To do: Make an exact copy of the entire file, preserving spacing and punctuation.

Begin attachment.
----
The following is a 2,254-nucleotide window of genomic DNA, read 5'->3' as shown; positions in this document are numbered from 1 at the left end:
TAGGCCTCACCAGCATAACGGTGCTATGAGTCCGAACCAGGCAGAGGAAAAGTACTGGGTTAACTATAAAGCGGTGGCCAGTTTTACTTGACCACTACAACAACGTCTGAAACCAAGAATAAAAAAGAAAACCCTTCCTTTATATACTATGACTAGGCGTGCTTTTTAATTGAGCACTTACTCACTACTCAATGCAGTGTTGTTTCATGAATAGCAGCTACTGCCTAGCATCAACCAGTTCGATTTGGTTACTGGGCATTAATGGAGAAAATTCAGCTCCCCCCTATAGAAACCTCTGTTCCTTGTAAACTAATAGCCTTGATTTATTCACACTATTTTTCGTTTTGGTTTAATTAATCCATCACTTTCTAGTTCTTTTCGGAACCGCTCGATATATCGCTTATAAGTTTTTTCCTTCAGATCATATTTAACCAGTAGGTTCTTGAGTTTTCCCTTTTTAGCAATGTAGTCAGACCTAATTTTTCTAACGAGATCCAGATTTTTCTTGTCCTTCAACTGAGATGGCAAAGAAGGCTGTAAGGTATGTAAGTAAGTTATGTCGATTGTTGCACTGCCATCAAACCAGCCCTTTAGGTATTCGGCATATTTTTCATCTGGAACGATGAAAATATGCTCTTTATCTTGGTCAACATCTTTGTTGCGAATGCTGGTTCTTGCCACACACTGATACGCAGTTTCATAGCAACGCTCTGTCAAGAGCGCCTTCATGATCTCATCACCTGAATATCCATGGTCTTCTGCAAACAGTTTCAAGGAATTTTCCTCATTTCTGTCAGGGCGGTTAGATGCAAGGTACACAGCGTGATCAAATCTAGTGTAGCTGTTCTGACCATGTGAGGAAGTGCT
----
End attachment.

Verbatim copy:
The following is a 2,254-nucleotide window of genomic DNA, read 5'->3' as shown; positions in this document are numbered from 1 at the left end:
TAGGCCTCACCAGCATAACGGTGCTATGAGTCCGAACCAGGCAGAGGAAAAGTACTGGGTTAACTATAAAGCGGTGGCCAGTTTTACTTGACCACTACAACAACGTCTGAAACCAAGAATAAAAAAGAAAACCCTTCCTTTATATACTATGACTAGGCGTGCTTTTTAATTGAGCACTTACTCACTACTCAATGCAGTGTTGTTTCATGAATAGCAGCTACTGCCTAGCATCAACCAGTTCGATTTGGTTACTGGGCATTAATGGAGAAAATTCAGCTCCCCCCTATAGAAACCTCTGTTCCTTGTAAACTAATAGCCTTGATTTATTCACACTATTTTTCGTTTTGGTTTAATTAATCCATCACTTTCTAGTTCTTTTCGGAACCGCTCGATATATCGCTTATAAGTTTTTTCCTTCAGATCATATTTAACCAGTAGGTTCTTGAGTTTTCCCTTTTTAGCAATGTAGTCAGACCTAATTTTTCTAACGAGATCCAGATTTTTCTTGTCCTTCAACTGAGATGGCAAAGAAGGCTGTAAGGTATGTAAGTAAGTTATGTCGATTGTTGCACTGCCATCAAACCAGCCCTTTAGGTATTCGGCATATTTTTCATCTGGAACGATGAAAATATGCTCTTTATCTTGGTCAACATCTTTGTTGCGAATGCTGGTTCTTGCCACACACTGATACGCAGTTTCATAGCAACGCTCTGTCAAGAGCGCCTTCATGATCTCATCACCTGAATATCCATGGTCTTCTGCAAACAGTTTCAAGGAATTTTCCTCATTTCTGTCAGGGCGGTTAGATGCAAGGTACACAGCGTGATCAAATCTAGTGTAGCTGTTCTGACCATGTGAGGAAGTGCT